Indications

Large format (ie, >25 cm) cranioplasty is a challenging procedure not only from a cosmesis standpoint, but also in terms of ensuring that the patient’s brain will be well-protected from direct trauma. Until recently, when a patient’s own cranial flap was unavailable, these goals were unattainable. Recent advances in implant computer-aided design and 3-dimensional (3-D) printing are leveraging other advances in regenerative medicine. It is now possible to 3-D-print patient-specific implants from a variety of polymer, ceramic, or metal components. A skull template may be used to design the external shape of an implant that will become well integrated in the skull, while also providing beneficial distribution of mechanical force in the event of trauma. Furthermore, an internal pore geometry can be utilized to facilitate the seeding of banked allograft cells. Implants may be cultured in a bioreactor along with recombinant growth factors to produce implants coated with bone progenitor cells and extracellular matrix that appear to the body as a graft, albeit a tissue-engineered graft. The growth factors would be left behind in the bioreactor and the graft would resorb as new host bone invades the space and is remodeled into strong bone. As described in a review, such advancements will lead to optimal replacement of cranial defects that are both patient-specific and regenerative 7).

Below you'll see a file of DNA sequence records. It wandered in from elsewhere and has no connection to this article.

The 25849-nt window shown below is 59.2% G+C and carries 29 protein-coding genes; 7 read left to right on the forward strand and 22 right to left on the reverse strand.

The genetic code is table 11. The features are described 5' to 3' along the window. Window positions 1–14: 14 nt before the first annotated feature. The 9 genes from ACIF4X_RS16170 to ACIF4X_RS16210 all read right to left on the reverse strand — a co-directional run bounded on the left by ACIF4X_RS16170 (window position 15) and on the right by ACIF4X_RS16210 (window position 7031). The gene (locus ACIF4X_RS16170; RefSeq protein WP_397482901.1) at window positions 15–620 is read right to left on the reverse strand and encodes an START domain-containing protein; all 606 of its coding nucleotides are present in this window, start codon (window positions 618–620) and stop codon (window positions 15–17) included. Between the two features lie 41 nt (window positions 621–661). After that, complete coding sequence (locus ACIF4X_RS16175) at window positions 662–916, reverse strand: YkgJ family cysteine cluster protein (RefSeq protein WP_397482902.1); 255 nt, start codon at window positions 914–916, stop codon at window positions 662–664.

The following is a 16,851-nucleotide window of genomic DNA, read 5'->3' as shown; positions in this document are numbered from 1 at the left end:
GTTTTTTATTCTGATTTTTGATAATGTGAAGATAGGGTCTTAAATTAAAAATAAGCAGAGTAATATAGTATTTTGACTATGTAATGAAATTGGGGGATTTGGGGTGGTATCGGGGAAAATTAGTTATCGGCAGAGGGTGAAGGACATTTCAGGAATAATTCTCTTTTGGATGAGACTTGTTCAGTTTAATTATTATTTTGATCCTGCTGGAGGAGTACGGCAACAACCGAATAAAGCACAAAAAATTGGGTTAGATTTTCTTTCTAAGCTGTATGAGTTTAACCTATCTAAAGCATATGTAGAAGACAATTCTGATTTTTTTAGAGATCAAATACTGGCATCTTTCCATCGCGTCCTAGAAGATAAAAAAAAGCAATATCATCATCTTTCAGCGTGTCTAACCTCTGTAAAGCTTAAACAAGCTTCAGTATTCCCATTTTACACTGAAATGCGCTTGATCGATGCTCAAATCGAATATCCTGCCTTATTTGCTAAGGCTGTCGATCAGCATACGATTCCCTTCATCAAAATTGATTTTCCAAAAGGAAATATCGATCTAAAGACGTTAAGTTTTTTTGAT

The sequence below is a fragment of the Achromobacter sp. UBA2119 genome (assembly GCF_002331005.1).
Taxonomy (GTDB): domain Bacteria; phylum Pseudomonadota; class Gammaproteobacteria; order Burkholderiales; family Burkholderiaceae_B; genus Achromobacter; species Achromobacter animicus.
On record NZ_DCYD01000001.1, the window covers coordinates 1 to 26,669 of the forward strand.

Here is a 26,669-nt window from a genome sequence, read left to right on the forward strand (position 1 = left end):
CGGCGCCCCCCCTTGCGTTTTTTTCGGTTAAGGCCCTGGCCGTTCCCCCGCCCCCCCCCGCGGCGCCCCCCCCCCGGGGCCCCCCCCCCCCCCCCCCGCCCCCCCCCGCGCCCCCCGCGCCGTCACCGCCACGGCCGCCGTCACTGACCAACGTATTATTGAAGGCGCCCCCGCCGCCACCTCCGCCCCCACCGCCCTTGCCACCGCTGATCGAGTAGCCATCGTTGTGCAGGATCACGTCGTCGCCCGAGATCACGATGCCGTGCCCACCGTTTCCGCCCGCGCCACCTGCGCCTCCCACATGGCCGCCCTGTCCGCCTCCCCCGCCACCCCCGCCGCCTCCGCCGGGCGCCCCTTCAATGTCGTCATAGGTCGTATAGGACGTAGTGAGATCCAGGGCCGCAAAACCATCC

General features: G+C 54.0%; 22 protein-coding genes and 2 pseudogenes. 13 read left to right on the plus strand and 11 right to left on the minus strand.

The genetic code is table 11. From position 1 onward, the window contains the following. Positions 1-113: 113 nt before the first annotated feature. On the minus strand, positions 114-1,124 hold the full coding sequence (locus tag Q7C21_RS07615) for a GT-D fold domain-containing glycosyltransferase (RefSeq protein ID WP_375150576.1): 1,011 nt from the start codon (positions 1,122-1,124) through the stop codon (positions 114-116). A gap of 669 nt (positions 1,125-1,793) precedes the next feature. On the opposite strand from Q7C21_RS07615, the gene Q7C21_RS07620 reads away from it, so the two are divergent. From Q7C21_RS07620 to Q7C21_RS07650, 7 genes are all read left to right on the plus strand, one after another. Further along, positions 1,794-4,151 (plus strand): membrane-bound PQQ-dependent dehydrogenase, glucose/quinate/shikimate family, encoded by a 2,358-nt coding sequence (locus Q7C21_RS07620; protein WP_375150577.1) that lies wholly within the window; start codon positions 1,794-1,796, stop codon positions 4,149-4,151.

References

1)

Yang HS, Park JY. 3D Printer Application for Endoscope-Assisted Spine Surgery Instrument Development: From Prototype Instruments to Patient-Specific 3D Models. Yonsei Med J. 2020 Jan;61(1):94-99. doi: 10.3349/ymj.2020.61.1.94. PubMed PMID: 31887805.